Brain cells in those with bipolar disorder are more sensitive to stimuli than people without the condition, a discovery researchers say provides an explanation for why some bipolar patients respond to lithium treatment while others don’t.
Rusty Gage, PhD, of the Salk Institute for Biological Studies in La Jolla, Calif., and colleagues collected skin cells from six bipolar patients. Three of the patients responded well to lithium, while the other three didn’t.
The researchers then reprogrammed the cells to become stem cells, then worked the stem cells to develop into neurons. These neurons were then compared to ones from healthy people.
Next, they tested how the cells reacted to lithium. The team let some of the neurons grow in liquid containing lithium and then remeasured how sensitive the cells were. The neurons behaved differently when exposed to the lithium. Cells from lithium responder patients showed weakened excitability after growing in the lithium, but cells from patients who hadn’t seen any benefit from the drug remained hyperexcitable, the researchers reported in the journal Nature.
The findings offers a starting point to probe why lithium works for some bipolar disorder patients but not others by examining what the differences between the cells are.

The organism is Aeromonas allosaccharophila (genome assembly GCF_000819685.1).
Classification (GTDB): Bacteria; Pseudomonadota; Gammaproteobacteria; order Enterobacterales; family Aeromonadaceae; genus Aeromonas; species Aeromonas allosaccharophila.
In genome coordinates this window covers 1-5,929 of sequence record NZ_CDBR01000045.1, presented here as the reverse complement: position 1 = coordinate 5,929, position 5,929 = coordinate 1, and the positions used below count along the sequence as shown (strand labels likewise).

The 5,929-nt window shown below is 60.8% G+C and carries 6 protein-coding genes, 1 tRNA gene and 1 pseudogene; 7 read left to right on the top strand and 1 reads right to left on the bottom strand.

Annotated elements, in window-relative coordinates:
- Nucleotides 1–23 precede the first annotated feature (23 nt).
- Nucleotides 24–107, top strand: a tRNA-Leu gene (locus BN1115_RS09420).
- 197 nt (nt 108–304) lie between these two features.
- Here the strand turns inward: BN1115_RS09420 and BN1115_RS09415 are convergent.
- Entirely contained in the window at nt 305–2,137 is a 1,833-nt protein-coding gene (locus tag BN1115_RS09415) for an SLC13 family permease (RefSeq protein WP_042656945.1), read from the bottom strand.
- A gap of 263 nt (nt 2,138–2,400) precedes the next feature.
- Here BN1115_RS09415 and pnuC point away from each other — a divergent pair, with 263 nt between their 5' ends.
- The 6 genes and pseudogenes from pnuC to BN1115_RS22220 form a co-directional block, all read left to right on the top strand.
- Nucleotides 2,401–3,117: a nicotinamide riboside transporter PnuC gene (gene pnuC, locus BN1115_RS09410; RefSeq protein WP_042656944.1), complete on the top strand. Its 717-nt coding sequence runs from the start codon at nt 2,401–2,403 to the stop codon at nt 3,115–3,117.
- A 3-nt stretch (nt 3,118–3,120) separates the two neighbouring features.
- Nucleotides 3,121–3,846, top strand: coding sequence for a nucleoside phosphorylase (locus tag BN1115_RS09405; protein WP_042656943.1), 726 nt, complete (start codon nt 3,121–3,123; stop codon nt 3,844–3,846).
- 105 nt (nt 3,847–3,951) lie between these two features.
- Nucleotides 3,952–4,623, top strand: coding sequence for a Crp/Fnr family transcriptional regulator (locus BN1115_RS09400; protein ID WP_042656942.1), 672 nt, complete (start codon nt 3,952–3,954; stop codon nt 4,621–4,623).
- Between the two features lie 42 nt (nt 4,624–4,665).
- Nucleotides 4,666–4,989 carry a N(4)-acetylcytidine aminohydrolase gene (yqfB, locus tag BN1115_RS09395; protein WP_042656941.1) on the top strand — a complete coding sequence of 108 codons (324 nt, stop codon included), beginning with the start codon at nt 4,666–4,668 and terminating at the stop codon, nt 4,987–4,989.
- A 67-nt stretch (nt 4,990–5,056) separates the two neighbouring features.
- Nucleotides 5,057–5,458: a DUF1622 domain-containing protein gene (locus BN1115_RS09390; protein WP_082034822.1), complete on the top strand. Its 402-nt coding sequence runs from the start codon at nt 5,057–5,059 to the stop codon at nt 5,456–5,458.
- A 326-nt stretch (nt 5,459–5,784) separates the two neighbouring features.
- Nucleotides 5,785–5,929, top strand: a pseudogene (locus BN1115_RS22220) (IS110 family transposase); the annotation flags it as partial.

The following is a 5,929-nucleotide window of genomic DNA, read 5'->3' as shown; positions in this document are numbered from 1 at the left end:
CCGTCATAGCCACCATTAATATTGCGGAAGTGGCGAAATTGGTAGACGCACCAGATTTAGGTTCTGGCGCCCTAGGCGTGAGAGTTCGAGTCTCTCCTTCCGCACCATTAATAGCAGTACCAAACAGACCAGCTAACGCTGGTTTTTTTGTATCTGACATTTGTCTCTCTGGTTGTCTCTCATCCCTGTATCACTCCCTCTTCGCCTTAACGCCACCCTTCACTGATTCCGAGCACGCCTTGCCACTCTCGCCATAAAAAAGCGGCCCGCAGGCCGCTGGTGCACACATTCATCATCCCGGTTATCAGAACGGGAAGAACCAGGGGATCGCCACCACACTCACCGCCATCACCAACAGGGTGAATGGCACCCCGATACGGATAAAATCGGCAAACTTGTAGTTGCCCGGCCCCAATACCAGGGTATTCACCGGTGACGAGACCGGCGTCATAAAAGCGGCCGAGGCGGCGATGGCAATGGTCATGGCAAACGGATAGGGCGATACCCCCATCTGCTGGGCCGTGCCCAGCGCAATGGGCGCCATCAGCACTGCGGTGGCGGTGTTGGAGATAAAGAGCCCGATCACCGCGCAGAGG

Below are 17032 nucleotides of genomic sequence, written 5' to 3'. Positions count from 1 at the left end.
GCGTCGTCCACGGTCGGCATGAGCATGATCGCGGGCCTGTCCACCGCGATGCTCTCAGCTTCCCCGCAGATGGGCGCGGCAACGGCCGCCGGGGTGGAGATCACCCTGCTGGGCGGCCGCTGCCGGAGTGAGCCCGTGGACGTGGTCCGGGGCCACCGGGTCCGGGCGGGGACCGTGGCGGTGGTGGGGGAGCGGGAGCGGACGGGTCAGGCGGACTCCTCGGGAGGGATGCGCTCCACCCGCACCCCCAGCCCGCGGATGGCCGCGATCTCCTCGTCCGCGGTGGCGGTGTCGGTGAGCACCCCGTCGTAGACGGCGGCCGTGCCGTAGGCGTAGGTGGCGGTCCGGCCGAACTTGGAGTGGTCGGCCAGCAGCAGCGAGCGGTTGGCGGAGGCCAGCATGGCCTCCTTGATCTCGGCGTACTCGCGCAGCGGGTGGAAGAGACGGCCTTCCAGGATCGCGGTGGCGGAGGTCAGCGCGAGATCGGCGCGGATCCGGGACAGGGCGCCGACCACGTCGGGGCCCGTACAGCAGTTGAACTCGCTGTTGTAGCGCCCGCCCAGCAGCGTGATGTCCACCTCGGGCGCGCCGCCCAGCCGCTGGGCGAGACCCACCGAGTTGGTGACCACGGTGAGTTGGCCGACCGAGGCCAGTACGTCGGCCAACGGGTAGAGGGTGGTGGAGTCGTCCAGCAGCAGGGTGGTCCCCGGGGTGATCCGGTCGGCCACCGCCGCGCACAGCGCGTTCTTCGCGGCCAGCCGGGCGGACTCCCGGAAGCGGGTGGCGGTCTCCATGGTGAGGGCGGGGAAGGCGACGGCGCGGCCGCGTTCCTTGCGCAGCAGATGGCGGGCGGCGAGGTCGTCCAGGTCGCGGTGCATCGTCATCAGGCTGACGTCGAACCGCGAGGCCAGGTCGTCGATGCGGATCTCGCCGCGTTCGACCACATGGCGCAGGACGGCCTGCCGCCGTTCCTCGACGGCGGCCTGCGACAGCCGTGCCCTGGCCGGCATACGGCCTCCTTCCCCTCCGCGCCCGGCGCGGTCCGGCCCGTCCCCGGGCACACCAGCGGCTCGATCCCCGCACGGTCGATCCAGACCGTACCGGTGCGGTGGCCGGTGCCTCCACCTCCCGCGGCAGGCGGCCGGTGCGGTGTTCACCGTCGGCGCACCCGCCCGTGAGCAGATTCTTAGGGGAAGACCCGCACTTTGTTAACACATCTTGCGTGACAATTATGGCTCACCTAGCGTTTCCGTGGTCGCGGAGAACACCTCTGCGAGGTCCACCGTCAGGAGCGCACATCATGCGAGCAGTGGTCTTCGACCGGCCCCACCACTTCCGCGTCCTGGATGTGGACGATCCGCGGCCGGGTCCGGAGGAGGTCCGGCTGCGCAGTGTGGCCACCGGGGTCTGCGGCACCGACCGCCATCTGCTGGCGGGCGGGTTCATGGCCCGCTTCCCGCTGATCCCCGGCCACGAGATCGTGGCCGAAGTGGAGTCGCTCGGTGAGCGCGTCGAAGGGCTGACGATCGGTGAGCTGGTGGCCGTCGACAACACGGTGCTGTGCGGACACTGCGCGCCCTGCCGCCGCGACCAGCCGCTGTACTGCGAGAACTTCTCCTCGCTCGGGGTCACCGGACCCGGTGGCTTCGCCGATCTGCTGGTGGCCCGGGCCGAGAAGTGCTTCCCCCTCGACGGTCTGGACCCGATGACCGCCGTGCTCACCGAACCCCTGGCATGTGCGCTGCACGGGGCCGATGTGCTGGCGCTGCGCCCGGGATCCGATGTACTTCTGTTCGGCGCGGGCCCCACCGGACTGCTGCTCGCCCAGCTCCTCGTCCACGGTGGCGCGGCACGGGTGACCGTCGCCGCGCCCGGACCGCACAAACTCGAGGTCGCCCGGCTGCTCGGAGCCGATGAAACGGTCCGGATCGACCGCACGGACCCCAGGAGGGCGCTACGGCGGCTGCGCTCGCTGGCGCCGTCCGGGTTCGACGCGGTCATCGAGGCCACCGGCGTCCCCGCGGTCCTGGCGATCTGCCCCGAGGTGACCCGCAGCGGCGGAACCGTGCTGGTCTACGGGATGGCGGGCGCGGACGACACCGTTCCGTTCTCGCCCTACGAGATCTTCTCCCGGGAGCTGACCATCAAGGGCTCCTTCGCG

“After a few months, it's possible that this hyperexcitability becomes too much for the cell to handle and it crashes into a less excitable state,” Gage said in a statement. “That could signal the shift between the depression and mania that patients experience.”
The brain cells of patients with bipolar disorder, characterized by severe swings between depression and elation, are more sensitive to stimuli than other people’s brain cells, researchers have discovered.
The finding, published in the journal Nature, is among the first to show at a cellular level how the disorder affects the brain. Moreover, it reveals why some patients respond to treatment with lithium while others don’t.
Bipolar disorder affects more than five million Americans and is often a challenge to treat. If patients’ severe mood swings aren’t helped with lithium, doctors often piece together treatment plans with antipsychotic drugs, antidepressants and mood stabilizers. But they often help only the depressive swings of bipolar or the opposing manic swings, not both.